These Letters to the Editor appear in the Dec. 23 & 30 print edition of Transport Topics. Click here to subscribe today.
Viewed from across the Atlantic, your news item headed “D.C. Mulls Ban on Diesel Vehicle Registrations” seems quite unbelievable.
Contrary to recent hopes and expectations expressed by passenger-car manufacturers such as Mercedes-Benz and Volkswagen/Audi, prejudice against diesel power in North America is clearly alive and well.
Lobbyists representing producers and marketers of alternative fuels, including natural gas and 100% biodiesel, are no doubt supporting the bill being considered by the Washington, D.C., Council.
Leaving aside the likelihood that Washington-based truck operators would, from 2018, seek ways of registering their diesel vehicles elsewhere, the bill illustrates the deep-seated antipathy to diesels held by those in public office in the United States and, by inference, voters on Main Street.
I understand that as recently as the 1980s, American parents could buy their sons, as a Christmas or birthday gift, a model truck that carried on the box the boastful rubric, “It smokes like a real diesel!” Back then, that novel feature had no negative connotations. But in the period since, growing environmental awareness and accompanying legislation have made visible emissions objectionable.
The fact that most heavy-duty American trucks, unlike their European counterparts, have chimney-like vertical exhaust stacks, has not helped matters.
It became fixed in the minds of American car buyers especially that diesel engines were polluting, smelly and noisy. Their superior fuel efficiency over their gasoline equivalents was of little consequence because all fuel was cheap, certainly by European standards. Today, with fuel costs taken more seriously, light-duty diesel power is nevertheless widely shunned, even by buyers of most SUVs and all but the heaviest-duty pickups.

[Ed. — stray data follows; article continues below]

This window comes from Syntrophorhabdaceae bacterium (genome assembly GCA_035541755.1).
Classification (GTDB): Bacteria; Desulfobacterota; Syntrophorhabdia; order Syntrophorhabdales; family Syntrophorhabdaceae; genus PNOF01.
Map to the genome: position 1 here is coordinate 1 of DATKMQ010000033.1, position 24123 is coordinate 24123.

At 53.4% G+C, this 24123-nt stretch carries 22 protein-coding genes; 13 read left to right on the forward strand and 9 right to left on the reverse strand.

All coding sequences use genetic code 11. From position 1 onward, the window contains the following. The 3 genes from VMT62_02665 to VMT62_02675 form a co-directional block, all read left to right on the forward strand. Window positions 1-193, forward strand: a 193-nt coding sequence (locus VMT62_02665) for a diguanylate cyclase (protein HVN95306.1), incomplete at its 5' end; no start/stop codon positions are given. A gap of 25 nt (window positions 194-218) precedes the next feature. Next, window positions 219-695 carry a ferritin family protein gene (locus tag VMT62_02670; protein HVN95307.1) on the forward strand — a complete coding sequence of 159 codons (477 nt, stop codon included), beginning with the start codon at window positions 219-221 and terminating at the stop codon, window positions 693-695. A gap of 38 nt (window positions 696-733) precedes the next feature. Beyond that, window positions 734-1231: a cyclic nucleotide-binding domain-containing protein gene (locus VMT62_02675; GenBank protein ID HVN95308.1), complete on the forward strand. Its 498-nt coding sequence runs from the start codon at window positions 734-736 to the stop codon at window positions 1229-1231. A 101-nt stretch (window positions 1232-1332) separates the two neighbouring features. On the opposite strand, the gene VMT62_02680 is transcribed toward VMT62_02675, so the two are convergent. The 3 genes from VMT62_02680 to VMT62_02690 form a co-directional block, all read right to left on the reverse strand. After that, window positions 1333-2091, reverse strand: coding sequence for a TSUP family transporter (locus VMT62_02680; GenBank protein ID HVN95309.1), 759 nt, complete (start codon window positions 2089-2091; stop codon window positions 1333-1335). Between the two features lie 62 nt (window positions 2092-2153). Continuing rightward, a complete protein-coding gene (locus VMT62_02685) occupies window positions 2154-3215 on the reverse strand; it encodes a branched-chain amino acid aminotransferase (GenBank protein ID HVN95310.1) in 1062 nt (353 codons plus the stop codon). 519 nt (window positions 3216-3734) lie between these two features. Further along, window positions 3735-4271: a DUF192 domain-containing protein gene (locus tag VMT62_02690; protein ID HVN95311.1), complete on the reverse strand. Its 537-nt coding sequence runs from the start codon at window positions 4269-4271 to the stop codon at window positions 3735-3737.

When those city council members in Washington come to debate what many, including American Trucking Associations, rightly see as the preposterous diesel ban proposal, ahead of or after the public hearing Jan. 8, they should take note of the Environmental Protection Agency’s 2010 truck and bus emission limits, which are frequently trumpeted as “effectively zero.”
By 2018, when the mooted D.C. diesel ban would come into force, EPA-allowable pollutant levels will probably not have changed from those 2010 limits. However, federal legislation then will be focused on greenhouse-gas emissions, coupled with directly related fuel consumption standards, where diesel continues to reign supreme.
Lobbyists on both sides of the Washington diesel ban debate will be mounting campaigns. Mercedes, Volkswagen and others now marketing diesel cars in the United States could do worse than invite D.C. Council members to drive their latest offerings and perhaps even hold their white handkerchiefs against the vehicle tailpipes to check out the virtually nonexistent soot levels.
Council members blinkered for many decades against diesel’s virtues, through a perception of smoking truck exhausts, would probably be more receptive initially to a passenger-car demonstration, before then being made aware that current-generation diesel trucks are equally clean and green.
Freightway Press Service